Transit Method Problems: • High accuracy of photometric measuremens is crucial for transit detections (~0.5%) • Several individual transits must be detected to derive the photometric orbit • Not only planets can cause small depth transits: smallest stars (M type) or brown dwarfs can have similar size as Jupiter like planets. Careful spectroscopic follow-up is crucial to confirm planetary status in each case. But less spectroscopic observations is needed because the photometric orbit is known
Searches for PhotometricTransits • Follow up of spectroscopically discovered planets (example: the first ever transit detection in HD209458 – 1999) • Wide Field Surveys (several detections) • Deep Surveys: Galactic disk (five first detections of exoplanets with the transit method); Star Clusters
Wide Field Surveys Wide Field Surveys Wide Field Surveys • Wide field of ~ 5x5 sq. degree • Small telescopes (10—50 cm) • Bright objects (m<12 mag) • Small number of potential candidates • Precise photometry more difficult • Bright stars – large variety of follow-up observations (IR emission, transit spectroscopy, transit timing) • STARE, TreS, XO, HAT, WASP
Deep Surveys • Smaller field of view – typically < 1 sq. degree; large telescopes (1—4 m) • Very precise photometry of fainter stars with reasonable magnitude limit – limit of present spectroscopy (typically I ~ 16.5 mag) • Typical fields: Galactic disk (hundred thousands stars in the line of sight, located at different distances with different reddening etc.); Star Clusters (a few thousand stars located at the same distance, homogeneous, plus foreground and background contamination)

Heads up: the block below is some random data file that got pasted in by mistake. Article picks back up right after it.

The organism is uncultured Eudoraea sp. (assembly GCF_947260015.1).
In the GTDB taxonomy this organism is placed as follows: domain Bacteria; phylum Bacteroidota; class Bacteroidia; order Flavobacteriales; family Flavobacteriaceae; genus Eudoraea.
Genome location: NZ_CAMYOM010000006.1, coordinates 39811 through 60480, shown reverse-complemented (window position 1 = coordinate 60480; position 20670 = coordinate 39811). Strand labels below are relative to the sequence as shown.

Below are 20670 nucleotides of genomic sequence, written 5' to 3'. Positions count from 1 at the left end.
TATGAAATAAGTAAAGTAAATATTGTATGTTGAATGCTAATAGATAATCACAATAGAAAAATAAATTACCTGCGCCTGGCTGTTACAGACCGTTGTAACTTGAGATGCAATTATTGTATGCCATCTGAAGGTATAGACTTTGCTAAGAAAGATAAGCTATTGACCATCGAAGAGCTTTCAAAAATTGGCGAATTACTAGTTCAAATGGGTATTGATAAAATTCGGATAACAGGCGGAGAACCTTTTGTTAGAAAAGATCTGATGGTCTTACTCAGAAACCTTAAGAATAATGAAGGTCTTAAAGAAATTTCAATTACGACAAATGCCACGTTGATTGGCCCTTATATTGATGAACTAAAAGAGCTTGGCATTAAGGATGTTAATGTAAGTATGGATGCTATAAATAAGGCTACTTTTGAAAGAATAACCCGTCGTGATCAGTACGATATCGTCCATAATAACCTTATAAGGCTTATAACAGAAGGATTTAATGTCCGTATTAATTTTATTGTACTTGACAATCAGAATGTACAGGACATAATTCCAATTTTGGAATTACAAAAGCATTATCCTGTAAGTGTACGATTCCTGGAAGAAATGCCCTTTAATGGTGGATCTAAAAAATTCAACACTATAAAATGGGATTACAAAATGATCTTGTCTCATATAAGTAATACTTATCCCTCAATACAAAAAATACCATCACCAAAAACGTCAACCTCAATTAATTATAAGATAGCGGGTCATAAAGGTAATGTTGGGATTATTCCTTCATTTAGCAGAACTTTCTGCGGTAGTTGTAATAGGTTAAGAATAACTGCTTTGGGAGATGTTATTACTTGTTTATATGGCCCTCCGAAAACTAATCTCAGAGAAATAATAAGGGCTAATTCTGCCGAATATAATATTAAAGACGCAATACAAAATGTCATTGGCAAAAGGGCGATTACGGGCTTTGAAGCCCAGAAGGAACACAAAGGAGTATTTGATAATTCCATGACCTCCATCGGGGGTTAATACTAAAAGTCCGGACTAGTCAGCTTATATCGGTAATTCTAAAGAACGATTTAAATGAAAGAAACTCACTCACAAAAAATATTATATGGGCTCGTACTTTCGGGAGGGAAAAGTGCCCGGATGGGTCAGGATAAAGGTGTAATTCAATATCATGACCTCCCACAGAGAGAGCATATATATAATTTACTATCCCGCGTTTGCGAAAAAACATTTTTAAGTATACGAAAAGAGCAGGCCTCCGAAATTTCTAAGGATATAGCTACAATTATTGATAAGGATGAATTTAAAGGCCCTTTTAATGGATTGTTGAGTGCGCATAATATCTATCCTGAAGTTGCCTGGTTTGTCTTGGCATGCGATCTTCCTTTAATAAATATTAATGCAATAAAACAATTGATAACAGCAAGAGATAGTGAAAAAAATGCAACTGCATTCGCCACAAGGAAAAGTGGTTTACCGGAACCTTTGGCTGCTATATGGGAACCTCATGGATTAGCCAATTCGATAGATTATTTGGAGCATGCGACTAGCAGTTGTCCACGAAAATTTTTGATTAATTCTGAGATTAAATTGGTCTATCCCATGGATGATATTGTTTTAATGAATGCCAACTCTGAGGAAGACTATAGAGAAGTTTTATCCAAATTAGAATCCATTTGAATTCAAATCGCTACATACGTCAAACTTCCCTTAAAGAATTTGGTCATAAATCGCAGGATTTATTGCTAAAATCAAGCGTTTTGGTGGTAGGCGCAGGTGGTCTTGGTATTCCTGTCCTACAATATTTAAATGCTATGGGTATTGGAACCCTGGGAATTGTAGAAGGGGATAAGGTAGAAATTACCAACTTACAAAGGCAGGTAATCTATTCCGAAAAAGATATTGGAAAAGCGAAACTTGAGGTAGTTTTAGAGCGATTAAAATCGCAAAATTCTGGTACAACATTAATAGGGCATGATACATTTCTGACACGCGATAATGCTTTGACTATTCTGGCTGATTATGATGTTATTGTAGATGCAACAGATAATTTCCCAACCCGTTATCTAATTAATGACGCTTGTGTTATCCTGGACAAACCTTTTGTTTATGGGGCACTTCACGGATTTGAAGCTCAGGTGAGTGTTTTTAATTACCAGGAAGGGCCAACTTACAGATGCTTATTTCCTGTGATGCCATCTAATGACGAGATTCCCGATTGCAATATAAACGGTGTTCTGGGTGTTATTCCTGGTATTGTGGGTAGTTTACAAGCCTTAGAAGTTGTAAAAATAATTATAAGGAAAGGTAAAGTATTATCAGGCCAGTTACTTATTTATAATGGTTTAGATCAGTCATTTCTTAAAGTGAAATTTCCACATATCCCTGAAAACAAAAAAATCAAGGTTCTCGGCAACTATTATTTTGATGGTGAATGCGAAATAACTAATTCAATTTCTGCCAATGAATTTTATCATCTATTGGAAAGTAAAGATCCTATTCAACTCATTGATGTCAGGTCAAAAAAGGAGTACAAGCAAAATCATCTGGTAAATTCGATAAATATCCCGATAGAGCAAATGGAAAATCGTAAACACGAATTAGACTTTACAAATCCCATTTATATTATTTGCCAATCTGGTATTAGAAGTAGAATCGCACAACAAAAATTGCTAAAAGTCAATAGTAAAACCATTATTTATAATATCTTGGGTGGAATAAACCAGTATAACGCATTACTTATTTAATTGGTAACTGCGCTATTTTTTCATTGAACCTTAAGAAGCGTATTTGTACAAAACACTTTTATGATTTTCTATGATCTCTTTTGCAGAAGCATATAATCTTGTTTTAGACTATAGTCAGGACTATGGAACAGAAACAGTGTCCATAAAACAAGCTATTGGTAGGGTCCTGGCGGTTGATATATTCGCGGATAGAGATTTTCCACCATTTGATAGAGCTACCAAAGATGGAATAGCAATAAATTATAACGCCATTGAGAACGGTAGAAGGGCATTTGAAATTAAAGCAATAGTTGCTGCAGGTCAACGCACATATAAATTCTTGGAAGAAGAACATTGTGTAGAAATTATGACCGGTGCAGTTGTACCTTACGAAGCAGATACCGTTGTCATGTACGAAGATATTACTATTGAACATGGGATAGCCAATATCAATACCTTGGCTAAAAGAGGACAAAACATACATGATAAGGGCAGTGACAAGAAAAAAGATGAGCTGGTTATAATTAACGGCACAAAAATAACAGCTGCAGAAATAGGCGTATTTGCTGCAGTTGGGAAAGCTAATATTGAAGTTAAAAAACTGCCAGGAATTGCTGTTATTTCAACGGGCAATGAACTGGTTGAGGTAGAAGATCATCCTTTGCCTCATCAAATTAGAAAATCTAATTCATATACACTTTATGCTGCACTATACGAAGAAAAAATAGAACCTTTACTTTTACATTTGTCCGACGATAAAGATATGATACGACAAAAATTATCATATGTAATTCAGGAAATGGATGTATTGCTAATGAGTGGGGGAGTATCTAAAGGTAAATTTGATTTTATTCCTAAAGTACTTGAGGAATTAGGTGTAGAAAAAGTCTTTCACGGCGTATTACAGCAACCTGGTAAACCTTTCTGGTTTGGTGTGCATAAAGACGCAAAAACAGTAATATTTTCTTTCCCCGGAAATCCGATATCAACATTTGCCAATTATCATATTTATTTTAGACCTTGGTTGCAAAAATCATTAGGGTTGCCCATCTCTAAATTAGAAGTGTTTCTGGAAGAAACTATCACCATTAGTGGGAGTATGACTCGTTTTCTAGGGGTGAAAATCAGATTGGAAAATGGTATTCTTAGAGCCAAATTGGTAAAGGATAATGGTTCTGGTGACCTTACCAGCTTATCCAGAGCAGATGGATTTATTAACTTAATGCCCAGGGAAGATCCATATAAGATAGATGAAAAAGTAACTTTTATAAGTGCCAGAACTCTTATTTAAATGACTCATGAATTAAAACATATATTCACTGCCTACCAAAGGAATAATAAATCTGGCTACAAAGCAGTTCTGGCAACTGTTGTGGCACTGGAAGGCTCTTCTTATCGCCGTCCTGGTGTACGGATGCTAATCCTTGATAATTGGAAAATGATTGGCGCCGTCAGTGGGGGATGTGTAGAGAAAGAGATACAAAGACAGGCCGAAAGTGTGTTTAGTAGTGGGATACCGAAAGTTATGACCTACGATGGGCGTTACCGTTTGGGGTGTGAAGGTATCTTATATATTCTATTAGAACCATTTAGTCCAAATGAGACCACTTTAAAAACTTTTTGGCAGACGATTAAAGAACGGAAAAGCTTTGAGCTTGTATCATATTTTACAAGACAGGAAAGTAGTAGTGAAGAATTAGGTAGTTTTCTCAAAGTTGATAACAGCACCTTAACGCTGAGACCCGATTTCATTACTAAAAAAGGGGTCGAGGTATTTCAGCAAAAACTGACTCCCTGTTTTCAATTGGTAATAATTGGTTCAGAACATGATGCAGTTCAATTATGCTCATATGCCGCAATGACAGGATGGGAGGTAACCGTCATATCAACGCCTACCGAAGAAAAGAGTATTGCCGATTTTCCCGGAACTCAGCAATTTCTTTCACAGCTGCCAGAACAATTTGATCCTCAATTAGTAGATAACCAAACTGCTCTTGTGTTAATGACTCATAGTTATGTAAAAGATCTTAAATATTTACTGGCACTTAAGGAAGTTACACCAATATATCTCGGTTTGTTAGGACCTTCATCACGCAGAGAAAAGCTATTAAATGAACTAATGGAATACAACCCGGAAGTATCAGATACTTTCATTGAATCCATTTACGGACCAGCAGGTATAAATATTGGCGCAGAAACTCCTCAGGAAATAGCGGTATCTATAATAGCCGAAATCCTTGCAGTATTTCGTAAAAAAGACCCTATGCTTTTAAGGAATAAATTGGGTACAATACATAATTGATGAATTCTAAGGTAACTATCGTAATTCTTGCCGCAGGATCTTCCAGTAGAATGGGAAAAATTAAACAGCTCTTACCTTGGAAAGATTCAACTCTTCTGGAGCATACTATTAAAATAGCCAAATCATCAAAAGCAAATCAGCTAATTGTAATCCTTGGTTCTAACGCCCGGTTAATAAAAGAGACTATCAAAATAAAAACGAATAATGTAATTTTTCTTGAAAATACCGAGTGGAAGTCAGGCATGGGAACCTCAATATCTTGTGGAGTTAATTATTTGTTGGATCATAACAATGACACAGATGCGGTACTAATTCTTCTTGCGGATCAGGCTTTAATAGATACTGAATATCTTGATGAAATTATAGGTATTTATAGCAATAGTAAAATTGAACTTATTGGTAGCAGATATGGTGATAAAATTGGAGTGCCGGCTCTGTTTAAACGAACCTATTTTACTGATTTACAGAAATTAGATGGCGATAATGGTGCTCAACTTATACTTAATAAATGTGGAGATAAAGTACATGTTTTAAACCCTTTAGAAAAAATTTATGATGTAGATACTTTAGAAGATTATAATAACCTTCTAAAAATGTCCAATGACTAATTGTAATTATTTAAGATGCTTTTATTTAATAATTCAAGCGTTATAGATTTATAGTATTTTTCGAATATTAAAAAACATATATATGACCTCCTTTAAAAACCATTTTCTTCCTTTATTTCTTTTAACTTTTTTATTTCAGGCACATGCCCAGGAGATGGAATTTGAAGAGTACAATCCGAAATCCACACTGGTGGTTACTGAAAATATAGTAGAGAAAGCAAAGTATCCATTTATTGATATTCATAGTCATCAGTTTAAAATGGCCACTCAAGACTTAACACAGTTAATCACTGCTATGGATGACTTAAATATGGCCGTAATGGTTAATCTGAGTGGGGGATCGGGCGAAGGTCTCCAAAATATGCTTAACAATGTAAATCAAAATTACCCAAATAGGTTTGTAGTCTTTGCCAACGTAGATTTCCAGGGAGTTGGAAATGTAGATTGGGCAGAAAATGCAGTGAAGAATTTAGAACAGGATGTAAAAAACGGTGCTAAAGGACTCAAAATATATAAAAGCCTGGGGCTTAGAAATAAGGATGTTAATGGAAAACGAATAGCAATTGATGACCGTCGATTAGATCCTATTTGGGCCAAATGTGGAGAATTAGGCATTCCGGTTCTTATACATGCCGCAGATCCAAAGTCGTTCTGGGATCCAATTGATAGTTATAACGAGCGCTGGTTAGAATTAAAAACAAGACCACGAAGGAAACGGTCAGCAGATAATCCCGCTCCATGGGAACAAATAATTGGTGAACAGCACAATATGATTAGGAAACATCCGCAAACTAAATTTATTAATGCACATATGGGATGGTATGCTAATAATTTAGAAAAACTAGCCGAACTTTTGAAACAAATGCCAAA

Pros and Cons • More observed stars – more candidates • Somewhat less accurate planet parameters (to be refined by next generation giant telescopes) • Smaller number of possible follow-up observations (IR, transit spectroscopy etc.).Long term transit timing OK • Study of planetary systems at much larger distance, in different environment
OGLE-III Transit Campaigns:Learning Period • Campaign #1: June-July 2001. Target: Galactic Bulge. ~65 stars with transiting objects found. Transiting objects != planetary candidates • Campaign #2: Feb.-May 2002. Target: Galactic Disk (Carina). ~70 stars with transiting objects discovered
What lessons have we learned? • Stellar background • Blending • No large planets ( R > 2 RJUP) • Jupiter-sized stars
OGLE-III Transit Campaigns:Routine Campaigns • Campaign #3 & #4 Spring-Summer 2003+2004. Target: Galactic Disk (Car, Cen, Mus). ~40 stars with transiting objects found • Campaign #5 Spring 2005. Galactic Disk (Car): ~20 good transiting objects • Campaign #6 Spring 2006. Galactic Disk (Car): ~25 good transiting objects • Campaign #7 Spring 2007. Galactic Disk (Car): data analyzed.
Spectroscopic Follow-up • OGLE Policy: results of photometric transit surveys available in public domain • Spectroscopic follow up of OGLE candidates from Campaigns #1 & #2: Konacki, Torres etal.; Bouchy, Pont, Moutou et al. • Spectroscopic follow-up of OGLE candidates from the next campaigns: Large ESO Programme